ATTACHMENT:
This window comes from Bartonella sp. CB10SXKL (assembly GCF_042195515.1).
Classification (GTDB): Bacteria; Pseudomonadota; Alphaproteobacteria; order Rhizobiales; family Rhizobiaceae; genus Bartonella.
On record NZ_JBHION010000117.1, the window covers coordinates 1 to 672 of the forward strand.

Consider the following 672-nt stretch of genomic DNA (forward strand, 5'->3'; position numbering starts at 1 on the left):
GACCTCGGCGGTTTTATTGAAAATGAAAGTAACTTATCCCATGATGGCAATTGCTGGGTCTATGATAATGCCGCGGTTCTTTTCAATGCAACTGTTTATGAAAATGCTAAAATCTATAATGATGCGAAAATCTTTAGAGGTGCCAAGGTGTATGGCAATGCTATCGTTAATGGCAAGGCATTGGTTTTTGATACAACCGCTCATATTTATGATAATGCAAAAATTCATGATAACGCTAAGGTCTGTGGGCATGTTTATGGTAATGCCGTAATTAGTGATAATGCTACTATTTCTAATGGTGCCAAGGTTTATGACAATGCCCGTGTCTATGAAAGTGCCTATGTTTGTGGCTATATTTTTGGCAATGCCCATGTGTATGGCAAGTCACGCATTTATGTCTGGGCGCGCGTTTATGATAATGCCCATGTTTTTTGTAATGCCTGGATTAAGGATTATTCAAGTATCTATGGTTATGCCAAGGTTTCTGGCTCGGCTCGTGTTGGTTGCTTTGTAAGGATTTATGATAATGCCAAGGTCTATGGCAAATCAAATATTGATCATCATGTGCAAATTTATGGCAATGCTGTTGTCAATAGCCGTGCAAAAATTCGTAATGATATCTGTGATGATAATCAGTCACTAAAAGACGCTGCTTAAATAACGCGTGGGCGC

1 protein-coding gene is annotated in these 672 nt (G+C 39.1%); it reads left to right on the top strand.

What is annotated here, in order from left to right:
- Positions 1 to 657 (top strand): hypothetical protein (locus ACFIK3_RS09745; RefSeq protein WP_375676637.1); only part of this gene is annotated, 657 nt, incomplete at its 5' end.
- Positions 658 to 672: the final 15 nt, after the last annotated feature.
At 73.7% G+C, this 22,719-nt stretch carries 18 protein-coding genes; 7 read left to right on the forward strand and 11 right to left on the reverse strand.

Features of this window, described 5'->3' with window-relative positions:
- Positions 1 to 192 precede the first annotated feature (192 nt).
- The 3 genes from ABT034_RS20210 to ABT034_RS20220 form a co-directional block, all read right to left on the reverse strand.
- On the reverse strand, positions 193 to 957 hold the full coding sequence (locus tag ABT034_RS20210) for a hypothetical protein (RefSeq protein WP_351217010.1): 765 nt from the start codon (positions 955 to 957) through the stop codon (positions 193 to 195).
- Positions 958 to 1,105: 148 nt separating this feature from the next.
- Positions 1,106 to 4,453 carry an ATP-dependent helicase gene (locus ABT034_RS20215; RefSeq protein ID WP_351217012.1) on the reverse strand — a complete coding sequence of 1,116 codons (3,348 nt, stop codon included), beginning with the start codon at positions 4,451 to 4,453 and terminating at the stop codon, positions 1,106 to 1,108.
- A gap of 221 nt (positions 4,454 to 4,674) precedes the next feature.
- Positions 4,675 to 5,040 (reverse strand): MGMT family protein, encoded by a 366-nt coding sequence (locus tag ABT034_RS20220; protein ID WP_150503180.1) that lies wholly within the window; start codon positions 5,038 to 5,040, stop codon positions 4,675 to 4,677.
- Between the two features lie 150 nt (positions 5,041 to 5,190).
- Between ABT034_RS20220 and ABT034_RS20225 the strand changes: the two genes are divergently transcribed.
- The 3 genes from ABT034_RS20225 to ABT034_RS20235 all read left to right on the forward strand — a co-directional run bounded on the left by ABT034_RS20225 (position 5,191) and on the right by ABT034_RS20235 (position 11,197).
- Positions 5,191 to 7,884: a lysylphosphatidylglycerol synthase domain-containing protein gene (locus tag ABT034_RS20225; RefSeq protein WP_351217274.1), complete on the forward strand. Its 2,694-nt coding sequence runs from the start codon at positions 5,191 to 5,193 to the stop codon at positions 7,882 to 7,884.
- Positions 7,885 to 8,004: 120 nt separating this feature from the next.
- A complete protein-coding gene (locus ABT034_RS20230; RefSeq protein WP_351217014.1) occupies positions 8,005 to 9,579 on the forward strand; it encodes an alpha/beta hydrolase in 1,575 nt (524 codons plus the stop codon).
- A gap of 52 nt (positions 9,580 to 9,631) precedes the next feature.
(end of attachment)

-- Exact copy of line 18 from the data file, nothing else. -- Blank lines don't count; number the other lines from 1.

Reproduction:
- Positions 4,675 to 5,040 (reverse strand): MGMT family protein, encoded by a 366-nt coding sequence (locus tag ABT034_RS20220; protein ID WP_150503180.1) that lies wholly within the window; start codon positions 5,038 to 5,040, stop codon positions 4,675 to 4,677.